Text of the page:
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My Fashion Week Postmortem

The Tory Burch SS24 fashion week show.
The Tory Burch SS24 fashion week show. Photo: Craig Barritt/Getty Images
Lauren Sherman
September 14, 2023

Fewer things have changed in the fashion business, post-pandemic, than industry prognosticators once imagined. Sure, suburban malls are all but dead, but people are still shopping in stores, especially at the high end, where luxury sales have rebounded and then some. Here in New York, fashion week is busier than ever, with more shows, more parties, more dinners. But one thing has changed in fashion. There used to be a sort of seasonal theme to NYFW, a connection between the collections, culturally if not always aesthetically. Maybe it was something happening in society (like Trump), maybe it was a television series or a song or an art show. Now, you rarely detect a link in the backstories.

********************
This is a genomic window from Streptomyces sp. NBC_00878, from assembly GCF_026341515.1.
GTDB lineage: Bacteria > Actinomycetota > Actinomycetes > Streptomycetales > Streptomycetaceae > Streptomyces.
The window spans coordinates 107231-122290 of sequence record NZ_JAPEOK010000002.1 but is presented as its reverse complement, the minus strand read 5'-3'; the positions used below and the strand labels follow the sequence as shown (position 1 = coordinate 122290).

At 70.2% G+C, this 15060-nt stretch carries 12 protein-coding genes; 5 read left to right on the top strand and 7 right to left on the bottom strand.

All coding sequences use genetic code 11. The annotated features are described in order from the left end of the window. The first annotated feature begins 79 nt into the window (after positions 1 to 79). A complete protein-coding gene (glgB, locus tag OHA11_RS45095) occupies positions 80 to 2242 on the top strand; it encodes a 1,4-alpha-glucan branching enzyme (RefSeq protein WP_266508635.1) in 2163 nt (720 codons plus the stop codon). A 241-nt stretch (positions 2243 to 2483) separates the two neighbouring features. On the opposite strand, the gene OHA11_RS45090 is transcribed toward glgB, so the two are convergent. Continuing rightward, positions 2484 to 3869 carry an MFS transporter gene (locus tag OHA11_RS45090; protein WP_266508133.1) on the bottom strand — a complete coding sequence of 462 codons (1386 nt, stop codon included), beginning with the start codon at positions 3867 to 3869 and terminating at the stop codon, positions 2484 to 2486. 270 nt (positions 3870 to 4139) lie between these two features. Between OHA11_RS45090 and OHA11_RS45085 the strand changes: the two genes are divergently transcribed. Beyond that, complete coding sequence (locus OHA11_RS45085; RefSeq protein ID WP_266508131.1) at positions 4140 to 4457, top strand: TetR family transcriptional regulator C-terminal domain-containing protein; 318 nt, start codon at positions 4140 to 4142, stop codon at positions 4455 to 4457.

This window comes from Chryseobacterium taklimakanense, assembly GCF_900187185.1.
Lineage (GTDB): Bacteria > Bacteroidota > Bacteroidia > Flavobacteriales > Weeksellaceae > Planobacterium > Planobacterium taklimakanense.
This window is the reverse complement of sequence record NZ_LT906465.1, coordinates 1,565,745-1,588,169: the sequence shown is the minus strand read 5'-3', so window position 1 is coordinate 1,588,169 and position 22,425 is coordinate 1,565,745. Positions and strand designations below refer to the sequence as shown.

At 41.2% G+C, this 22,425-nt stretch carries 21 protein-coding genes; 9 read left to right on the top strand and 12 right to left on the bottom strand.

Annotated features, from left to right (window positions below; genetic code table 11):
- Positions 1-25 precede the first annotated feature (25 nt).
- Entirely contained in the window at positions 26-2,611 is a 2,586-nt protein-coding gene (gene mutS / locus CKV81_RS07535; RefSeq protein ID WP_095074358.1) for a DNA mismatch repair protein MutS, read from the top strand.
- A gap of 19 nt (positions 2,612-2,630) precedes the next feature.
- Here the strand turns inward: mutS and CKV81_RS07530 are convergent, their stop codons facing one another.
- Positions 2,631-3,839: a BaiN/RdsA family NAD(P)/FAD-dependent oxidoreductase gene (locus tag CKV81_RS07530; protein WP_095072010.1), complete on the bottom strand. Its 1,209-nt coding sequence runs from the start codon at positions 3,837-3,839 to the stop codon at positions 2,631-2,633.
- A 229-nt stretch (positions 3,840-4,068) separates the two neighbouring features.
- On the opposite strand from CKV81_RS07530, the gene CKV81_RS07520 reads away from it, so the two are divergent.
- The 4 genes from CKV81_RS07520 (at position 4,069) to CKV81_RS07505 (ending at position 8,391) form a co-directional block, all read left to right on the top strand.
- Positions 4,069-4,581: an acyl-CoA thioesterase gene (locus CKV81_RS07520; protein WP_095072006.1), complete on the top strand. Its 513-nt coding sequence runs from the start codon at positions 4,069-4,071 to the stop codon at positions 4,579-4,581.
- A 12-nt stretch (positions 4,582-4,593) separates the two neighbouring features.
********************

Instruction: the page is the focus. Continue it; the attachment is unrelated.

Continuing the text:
Consider Barbie, perhaps the last gasp of monoculture, one of the biggest films ever. Ten years ago, there would have been dozens of designers citing it in their show notes, their hair-and-makeup memos, their styling directions. This season, though, the first time Barbie came up was backstage at Gabriela Hearst, which took place on Tuesday in the Agger Fish building—a raw, beautiful warehouse located deep inside the Brooklyn Navy Yards. Hearst, the designer, takes a scholarly approach to her collections; she’s always studying with one Ph.D. or another, surrounding herself with activists and people of influence, like the chef and frequent collaborator Daniel Humm, who was holding court backstage. As she was telling us about the female druids in Celtic mythology, and their power, I mentioned that it reminded me of Greta Gerwig’s story. Hearst said she hadn’t thought about it that way, but yes, they ran in parallel.